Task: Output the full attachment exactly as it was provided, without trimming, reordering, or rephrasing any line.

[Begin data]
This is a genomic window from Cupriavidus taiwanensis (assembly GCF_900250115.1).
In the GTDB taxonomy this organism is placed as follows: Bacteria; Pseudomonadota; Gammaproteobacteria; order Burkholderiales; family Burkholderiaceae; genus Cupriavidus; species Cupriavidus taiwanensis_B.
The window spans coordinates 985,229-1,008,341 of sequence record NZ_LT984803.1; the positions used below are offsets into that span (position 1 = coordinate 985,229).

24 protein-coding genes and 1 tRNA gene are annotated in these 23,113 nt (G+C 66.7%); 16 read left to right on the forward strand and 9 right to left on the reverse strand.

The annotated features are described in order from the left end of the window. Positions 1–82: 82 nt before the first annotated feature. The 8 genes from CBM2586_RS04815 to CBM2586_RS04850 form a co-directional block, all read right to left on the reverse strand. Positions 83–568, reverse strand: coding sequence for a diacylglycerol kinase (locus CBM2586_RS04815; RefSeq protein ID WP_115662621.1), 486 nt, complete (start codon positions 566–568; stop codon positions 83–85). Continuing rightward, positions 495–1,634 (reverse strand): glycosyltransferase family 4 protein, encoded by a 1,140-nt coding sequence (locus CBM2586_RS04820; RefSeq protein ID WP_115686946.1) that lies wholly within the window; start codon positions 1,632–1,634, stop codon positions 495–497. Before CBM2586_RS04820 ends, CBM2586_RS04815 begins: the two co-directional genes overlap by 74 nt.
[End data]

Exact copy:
This is a genomic window from Cupriavidus taiwanensis (assembly GCF_900250115.1).
In the GTDB taxonomy this organism is placed as follows: Bacteria; Pseudomonadota; Gammaproteobacteria; order Burkholderiales; family Burkholderiaceae; genus Cupriavidus; species Cupriavidus taiwanensis_B.
The window spans coordinates 985,229-1,008,341 of sequence record NZ_LT984803.1; the positions used below are offsets into that span (position 1 = coordinate 985,229).

24 protein-coding genes and 1 tRNA gene are annotated in these 23,113 nt (G+C 66.7%); 16 read left to right on the forward strand and 9 right to left on the reverse strand.

The annotated features are described in order from the left end of the window. Positions 1–82: 82 nt before the first annotated feature. The 8 genes from CBM2586_RS04815 to CBM2586_RS04850 form a co-directional block, all read right to left on the reverse strand. Positions 83–568, reverse strand: coding sequence for a diacylglycerol kinase (locus CBM2586_RS04815; RefSeq protein ID WP_115662621.1), 486 nt, complete (start codon positions 566–568; stop codon positions 83–85). Continuing rightward, positions 495–1,634 (reverse strand): glycosyltransferase family 4 protein, encoded by a 1,140-nt coding sequence (locus CBM2586_RS04820; RefSeq protein ID WP_115686946.1) that lies wholly within the window; start codon positions 1,632–1,634, stop codon positions 495–497. Before CBM2586_RS04820 ends, CBM2586_RS04815 begins: the two co-directional genes overlap by 74 nt.